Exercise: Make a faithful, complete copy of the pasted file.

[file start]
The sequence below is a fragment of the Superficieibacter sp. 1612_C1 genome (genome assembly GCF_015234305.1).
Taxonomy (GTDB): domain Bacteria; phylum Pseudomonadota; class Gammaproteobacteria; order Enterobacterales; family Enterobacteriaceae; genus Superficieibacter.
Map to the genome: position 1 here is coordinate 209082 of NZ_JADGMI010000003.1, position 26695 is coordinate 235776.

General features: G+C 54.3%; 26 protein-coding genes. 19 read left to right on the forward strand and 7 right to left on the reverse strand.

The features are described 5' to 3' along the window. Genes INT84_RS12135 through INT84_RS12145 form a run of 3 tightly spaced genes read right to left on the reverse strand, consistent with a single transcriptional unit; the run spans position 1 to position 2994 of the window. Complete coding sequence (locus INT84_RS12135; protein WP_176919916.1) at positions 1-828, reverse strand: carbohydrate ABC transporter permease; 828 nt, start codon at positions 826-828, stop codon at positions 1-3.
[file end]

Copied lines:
The sequence below is a fragment of the Superficieibacter sp. 1612_C1 genome (genome assembly GCF_015234305.1).
Taxonomy (GTDB): domain Bacteria; phylum Pseudomonadota; class Gammaproteobacteria; order Enterobacterales; family Enterobacteriaceae; genus Superficieibacter.
Map to the genome: position 1 here is coordinate 209082 of NZ_JADGMI010000003.1, position 26695 is coordinate 235776.

General features: G+C 54.3%; 26 protein-coding genes. 19 read left to right on the forward strand and 7 right to left on the reverse strand.

The features are described 5' to 3' along the window. Genes INT84_RS12135 through INT84_RS12145 form a run of 3 tightly spaced genes read right to left on the reverse strand, consistent with a single transcriptional unit; the run spans position 1 to position 2994 of the window. Complete coding sequence (locus INT84_RS12135; protein WP_176919916.1) at positions 1-828, reverse strand: carbohydrate ABC transporter permease; 828 nt, start codon at positions 826-828, stop codon at positions 1-3.